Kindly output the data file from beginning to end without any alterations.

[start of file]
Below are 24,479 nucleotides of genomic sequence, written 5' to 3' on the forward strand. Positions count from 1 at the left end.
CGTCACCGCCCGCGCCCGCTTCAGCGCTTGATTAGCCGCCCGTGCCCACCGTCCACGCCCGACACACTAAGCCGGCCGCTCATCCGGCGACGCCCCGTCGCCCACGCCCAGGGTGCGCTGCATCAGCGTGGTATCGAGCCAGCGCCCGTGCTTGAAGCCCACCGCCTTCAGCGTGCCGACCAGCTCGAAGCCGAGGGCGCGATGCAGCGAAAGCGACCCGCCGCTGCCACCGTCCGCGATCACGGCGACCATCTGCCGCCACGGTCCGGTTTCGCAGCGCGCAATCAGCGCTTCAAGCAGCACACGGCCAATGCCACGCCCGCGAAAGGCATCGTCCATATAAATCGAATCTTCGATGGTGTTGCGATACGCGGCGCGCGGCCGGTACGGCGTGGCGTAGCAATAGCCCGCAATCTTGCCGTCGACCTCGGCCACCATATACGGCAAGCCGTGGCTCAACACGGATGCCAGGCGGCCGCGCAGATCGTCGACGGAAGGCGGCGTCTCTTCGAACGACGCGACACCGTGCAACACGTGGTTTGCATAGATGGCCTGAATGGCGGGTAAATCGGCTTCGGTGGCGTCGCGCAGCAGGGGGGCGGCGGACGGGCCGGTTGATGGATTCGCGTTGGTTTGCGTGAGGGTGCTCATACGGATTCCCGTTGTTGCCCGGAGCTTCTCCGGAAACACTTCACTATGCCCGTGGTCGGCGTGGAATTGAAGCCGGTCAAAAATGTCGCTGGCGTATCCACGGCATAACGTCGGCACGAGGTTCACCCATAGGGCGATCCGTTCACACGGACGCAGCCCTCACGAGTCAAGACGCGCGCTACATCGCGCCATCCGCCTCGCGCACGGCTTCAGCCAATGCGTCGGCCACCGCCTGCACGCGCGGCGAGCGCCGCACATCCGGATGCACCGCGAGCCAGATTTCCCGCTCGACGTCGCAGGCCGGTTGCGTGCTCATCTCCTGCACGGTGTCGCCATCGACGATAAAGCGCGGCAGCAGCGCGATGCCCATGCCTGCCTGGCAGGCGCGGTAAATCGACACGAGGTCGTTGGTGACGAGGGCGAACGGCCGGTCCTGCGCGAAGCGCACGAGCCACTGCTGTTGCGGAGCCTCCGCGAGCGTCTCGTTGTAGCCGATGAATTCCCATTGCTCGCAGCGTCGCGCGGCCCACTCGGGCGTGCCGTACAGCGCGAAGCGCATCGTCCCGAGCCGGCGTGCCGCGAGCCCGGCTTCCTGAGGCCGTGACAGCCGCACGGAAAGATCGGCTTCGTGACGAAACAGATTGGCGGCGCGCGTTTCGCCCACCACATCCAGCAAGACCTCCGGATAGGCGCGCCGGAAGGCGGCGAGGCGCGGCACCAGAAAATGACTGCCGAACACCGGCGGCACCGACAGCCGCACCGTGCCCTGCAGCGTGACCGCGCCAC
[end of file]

Below are 24,479 nucleotides of genomic sequence, written 5' to 3' on the forward strand. Positions count from 1 at the left end.
CGTCACCGCCCGCGCCCGCTTCAGCGCTTGATTAGCCGCCCGTGCCCACCGTCCACGCCCGACACACTAAGCCGGCCGCTCATCCGGCGACGCCCCGTCGCCCACGCCCAGGGTGCGCTGCATCAGCGTGGTATCGAGCCAGCGCCCGTGCTTGAAGCCCACCGCCTTCAGCGTGCCGACCAGCTCGAAGCCGAGGGCGCGATGCAGCGAAAGCGACCCGCCGCTGCCACCGTCCGCGATCACGGCGACCATCTGCCGCCACGGTCCGGTTTCGCAGCGCGCAATCAGCGCTTCAAGCAGCACACGGCCAATGCCACGCCCGCGAAAGGCATCGTCCATATAAATCGAATCTTCGATGGTGTTGCGATACGCGGCGCGCGGCCGGTACGGCGTGGCGTAGCAATAGCCCGCAATCTTGCCGTCGACCTCGGCCACCATATACGGCAAGCCGTGGCTCAACACGGATGCCAGGCGGCCGCGCAGATCGTCGACGGAAGGCGGCGTCTCTTCGAACGACGCGACACCGTGCAACACGTGGTTTGCATAGATGGCCTGAATGGCGGGTAAATCGGCTTCGGTGGCGTCGCGCAGCAGGGGGGCGGCGGACGGGCCGGTTGATGGATTCGCGTTGGTTTGCGTGAGGGTGCTCATACGGATTCCCGTTGTTGCCCGGAGCTTCTCCGGAAACACTTCACTATGCCCGTGGTCGGCGTGGAATTGAAGCCGGTCAAAAATGTCGCTGGCGTATCCACGGCATAACGTCGGCACGAGGTTCACCCATAGGGCGATCCGTTCACACGGACGCAGCCCTCACGAGTCAAGACGCGCGCTACATCGCGCCATCCGCCTCGCGCACGGCTTCAGCCAATGCGTCGGCCACCGCCTGCACGCGCGGCGAGCGCCGCACATCCGGATGCACCGCGAGCCAGATTTCCCGCTCGACGTCGCAGGCCGGTTGCGTGCTCATCTCCTGCACGGTGTCGCCATCGACGATAAAGCGCGGCAGCAGCGCGATGCCCATGCCTGCCTGGCAGGCGCGGTAAATCGACACGAGGTCGTTGGTGACGAGGGCGAACGGCCGGTCCTGCGCGAAGCGCACGAGCCACTGCTGTTGCGGAGCCTCCGCGAGCGTCTCGTTGTAGCCGATGAATTCCCATTGCTCGCAGCGTCGCGCGGCCCACTCGGGCGTGCCGTACAGCGCGAAGCGCATCGTCCCGAGCCGGCGTGCCGCGAGCCCGGCTTCCTGAGGCCGTGACAGCCGCACGGAAAGATCGGCTTCGTGACGAAACAGATTGGCGGCGCGCGTTTCGCCCACCACATCCAGCAAGACCTCCGGATAGGCGCGCCGGAAGGCGGCGAGGCGCGGCACCAGAAAATGACTGCCGAACACCGGCGGCACCGACAGCCGCACCGTGCCCTGCAGCGTGACCGCGCCAC